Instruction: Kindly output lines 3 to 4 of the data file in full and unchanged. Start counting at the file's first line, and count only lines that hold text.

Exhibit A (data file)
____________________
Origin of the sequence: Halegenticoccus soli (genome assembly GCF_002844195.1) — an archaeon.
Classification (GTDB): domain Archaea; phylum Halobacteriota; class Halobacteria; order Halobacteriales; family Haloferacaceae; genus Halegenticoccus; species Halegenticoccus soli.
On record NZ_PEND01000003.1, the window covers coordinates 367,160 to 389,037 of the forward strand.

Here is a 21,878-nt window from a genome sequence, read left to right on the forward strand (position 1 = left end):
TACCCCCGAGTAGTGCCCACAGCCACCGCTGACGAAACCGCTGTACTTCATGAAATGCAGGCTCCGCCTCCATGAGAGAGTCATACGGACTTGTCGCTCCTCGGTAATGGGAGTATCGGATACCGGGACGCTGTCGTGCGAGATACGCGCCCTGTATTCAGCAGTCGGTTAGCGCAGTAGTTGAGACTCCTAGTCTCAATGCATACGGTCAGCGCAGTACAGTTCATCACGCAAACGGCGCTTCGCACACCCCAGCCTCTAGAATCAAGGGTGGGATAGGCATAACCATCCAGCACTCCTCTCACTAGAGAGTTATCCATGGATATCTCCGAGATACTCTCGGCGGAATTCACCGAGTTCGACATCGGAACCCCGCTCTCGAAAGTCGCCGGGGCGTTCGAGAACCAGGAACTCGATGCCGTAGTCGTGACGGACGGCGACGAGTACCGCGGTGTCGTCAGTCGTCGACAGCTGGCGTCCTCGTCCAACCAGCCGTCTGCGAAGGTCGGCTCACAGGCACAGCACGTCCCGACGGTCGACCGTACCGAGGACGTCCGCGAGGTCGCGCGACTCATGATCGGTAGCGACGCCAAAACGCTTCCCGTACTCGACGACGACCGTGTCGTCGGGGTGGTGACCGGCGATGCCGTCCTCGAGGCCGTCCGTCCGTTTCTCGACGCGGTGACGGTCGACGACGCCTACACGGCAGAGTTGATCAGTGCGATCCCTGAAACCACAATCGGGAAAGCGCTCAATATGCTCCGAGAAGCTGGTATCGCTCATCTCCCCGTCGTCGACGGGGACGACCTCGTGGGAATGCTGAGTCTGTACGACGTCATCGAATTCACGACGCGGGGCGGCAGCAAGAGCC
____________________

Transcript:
On record NZ_PEND01000003.1, the window covers coordinates 367,160 to 389,037 of the forward strand.

Here is a 21,878-nt window from a genome sequence, read left to right on the forward strand (position 1 = left end):